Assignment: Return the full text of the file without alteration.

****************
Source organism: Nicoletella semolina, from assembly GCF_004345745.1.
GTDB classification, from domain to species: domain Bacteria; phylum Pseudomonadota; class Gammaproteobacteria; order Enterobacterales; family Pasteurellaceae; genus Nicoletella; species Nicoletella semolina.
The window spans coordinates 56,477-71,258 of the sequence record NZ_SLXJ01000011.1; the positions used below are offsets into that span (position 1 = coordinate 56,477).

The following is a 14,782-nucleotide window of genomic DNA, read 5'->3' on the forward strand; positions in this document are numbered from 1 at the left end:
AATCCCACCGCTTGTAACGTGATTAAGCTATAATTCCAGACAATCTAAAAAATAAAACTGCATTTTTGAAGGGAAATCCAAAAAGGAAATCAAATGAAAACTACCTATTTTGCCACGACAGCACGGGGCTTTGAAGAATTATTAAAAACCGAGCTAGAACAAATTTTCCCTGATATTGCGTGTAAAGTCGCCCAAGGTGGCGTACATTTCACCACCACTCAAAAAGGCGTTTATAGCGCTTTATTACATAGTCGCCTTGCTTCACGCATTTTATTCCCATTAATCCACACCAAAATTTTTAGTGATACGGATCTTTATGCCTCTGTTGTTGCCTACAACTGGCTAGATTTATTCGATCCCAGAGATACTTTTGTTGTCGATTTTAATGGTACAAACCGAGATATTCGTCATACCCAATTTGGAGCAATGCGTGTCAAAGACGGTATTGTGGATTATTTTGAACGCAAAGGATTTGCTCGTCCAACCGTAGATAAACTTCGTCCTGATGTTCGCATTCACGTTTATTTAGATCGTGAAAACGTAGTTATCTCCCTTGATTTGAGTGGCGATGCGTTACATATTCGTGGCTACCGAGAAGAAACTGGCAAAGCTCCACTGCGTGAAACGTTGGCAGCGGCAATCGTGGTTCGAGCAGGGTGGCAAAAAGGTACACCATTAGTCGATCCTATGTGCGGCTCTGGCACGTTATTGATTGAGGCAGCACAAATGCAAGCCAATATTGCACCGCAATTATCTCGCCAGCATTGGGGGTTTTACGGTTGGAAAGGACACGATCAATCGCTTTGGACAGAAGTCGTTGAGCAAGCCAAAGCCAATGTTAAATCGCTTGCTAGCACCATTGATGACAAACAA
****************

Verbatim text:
Source organism: Nicoletella semolina, from assembly GCF_004345745.1.
GTDB classification, from domain to species: domain Bacteria; phylum Pseudomonadota; class Gammaproteobacteria; order Enterobacterales; family Pasteurellaceae; genus Nicoletella; species Nicoletella semolina.
The window spans coordinates 56,477-71,258 of the sequence record NZ_SLXJ01000011.1; the positions used below are offsets into that span (position 1 = coordinate 56,477).

The following is a 14,782-nucleotide window of genomic DNA, read 5'->3' on the forward strand; positions in this document are numbered from 1 at the left end:
AATCCCACCGCTTGTAACGTGATTAAGCTATAATTCCAGACAATCTAAAAAATAAAACTGCATTTTTGAAGGGAAATCCAAAAAGGAAATCAAATGAAAACTACCTATTTTGCCACGACAGCACGGGGCTTTGAAGAATTATTAAAAACCGAGCTAGAACAAATTTTCCCTGATATTGCGTGTAAAGTCGCCCAAGGTGGCGTACATTTCACCACCACTCAAAAAGGCGTTTATAGCGCTTTATTACATAGTCGCCTTGCTTCACGCATTTTATTCCCATTAATCCACACCAAAATTTTTAGTGATACGGATCTTTATGCCTCTGTTGTTGCCTACAACTGGCTAGATTTATTCGATCCCAGAGATACTTTTGTTGTCGATTTTAATGGTACAAACCGAGATATTCGTCATACCCAATTTGGAGCAATGCGTGTCAAAGACGGTATTGTGGATTATTTTGAACGCAAAGGATTTGCTCGTCCAACCGTAGATAAACTTCGTCCTGATGTTCGCATTCACGTTTATTTAGATCGTGAAAACGTAGTTATCTCCCTTGATTTGAGTGGCGATGCGTTACATATTCGTGGCTACCGAGAAGAAACTGGCAAAGCTCCACTGCGTGAAACGTTGGCAGCGGCAATCGTGGTTCGAGCAGGGTGGCAAAAAGGTACACCATTAGTCGATCCTATGTGCGGCTCTGGCACGTTATTGATTGAGGCAGCACAAATGCAAGCCAATATTGCACCGCAATTATCTCGCCAGCATTGGGGGTTTTACGGTTGGAAAGGACACGATCAATCGCTTTGGACAGAAGTCGTTGAGCAAGCCAAAGCCAATGTTAAATCGCTTGCTAGCACCATTGATGACAAACAA